Bel Air Armory visit shows options for Crisfield’s armory

CRISFIELD — After a recent visit by city leaders to the Bel Air Armory City Manager Rick Pollitt expressed encouragement that Crisfield’s Maurice D. Tawes Armory can be restored to again serve the community, especially for youth sports.

Mr. Pollitt called the Harford County facility “basically a carbon copy of our own” and through outside funding primarily from the state the buildings and grounds were renovated to be “truly an economic engine for that city.”

Mr. Pollitt said the Maryland Department of Housing and Community Development has urged Crisfield to “follow a similar path” to make the old armory a center for community activities. He said DHCD Secretary Kenneth Holt has pledged $1 million to the city over the next four years to address environmental issues and replace the roof. Sen. Mary Beth Carozza is being asked to submit a bond bill for $1 million in the next General Assembly session to serve as a match.

The Bel Armory has a two-story section in front for offices and meetings similar to Crisfield, and a “drill hall” which here serves as the gymnasium for Salvation Army indoor sports. The building is currently not in use.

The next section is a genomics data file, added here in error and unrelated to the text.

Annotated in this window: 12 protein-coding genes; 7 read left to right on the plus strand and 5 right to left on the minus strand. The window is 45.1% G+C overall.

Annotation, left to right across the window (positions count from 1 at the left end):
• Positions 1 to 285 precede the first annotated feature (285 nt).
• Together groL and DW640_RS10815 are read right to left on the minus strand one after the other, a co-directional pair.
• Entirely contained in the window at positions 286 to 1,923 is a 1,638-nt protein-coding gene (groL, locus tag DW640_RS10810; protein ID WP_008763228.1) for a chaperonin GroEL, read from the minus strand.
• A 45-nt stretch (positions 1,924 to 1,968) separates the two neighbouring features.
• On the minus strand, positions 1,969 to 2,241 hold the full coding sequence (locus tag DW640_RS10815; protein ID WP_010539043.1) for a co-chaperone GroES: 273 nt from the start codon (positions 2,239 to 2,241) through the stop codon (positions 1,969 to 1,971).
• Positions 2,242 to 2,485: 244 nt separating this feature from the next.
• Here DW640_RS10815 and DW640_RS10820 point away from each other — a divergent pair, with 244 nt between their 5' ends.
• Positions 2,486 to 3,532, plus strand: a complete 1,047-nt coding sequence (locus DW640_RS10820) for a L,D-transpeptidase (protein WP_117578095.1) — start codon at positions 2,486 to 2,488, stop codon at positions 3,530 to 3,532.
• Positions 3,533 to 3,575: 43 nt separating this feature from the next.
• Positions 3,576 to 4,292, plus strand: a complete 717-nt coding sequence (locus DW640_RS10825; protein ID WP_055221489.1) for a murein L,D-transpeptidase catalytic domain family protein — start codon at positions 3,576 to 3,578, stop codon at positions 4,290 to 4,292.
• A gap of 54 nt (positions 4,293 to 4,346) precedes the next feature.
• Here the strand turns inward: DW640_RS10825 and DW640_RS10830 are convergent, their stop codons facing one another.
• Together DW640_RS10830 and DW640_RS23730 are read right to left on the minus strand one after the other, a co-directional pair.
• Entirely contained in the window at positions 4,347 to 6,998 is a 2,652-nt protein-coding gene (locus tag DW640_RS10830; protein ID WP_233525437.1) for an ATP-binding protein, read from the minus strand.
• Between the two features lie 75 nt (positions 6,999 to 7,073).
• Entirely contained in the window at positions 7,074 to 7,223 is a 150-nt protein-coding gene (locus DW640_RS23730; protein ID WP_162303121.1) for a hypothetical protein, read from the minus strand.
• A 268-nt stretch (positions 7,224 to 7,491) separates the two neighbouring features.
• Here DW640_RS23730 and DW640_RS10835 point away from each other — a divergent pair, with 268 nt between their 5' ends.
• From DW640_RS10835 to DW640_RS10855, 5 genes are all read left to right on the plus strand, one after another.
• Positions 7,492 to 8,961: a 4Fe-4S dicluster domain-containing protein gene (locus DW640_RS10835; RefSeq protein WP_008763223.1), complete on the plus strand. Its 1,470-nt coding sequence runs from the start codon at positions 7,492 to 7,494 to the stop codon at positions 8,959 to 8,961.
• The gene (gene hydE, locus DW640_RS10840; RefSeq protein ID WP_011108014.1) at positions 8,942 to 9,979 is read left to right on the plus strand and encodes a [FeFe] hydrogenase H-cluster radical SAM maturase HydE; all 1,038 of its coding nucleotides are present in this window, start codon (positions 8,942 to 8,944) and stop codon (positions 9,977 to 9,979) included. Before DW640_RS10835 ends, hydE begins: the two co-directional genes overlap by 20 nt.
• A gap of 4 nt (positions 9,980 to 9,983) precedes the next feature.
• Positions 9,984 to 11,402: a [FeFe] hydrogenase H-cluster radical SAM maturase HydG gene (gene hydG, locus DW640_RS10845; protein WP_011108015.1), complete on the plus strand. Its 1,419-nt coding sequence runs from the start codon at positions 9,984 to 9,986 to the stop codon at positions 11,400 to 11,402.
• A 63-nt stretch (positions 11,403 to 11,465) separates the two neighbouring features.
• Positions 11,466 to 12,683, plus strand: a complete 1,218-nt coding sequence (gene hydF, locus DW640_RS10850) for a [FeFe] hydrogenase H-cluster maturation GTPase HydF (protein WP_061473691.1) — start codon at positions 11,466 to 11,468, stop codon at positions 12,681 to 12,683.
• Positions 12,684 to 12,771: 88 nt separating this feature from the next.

A $57,000 study paid for by the superstorm Sandy recovery fund was conducted by Davis, Bowen & Friedel Inc. and turned over to the city in January 2018 outlining what’s necessary to bring it back to usable condition.

The first step is asbestos abatement, mold remediation and replacing the roof estimated to cost $244,000 for which a grant has been applied for through DHCD.

The Crisfield Armory was built in 1927 and housed National Guard units including the 1229th Transportation Co. It was the site for community programs for many decades, undergoing an extensive refurbishment in 1979.

In 1989, it was dedicated in honor of decorated D-Day veteran and Crisfield native Brig. Gen. Maurice D. “Dana” Tawes who retired from military service in 1969. He died in June 2013.

The lower level was flooded by Sandy in 2012 and the state gave the building to the city in 2014 provided it adhere to historic easements.

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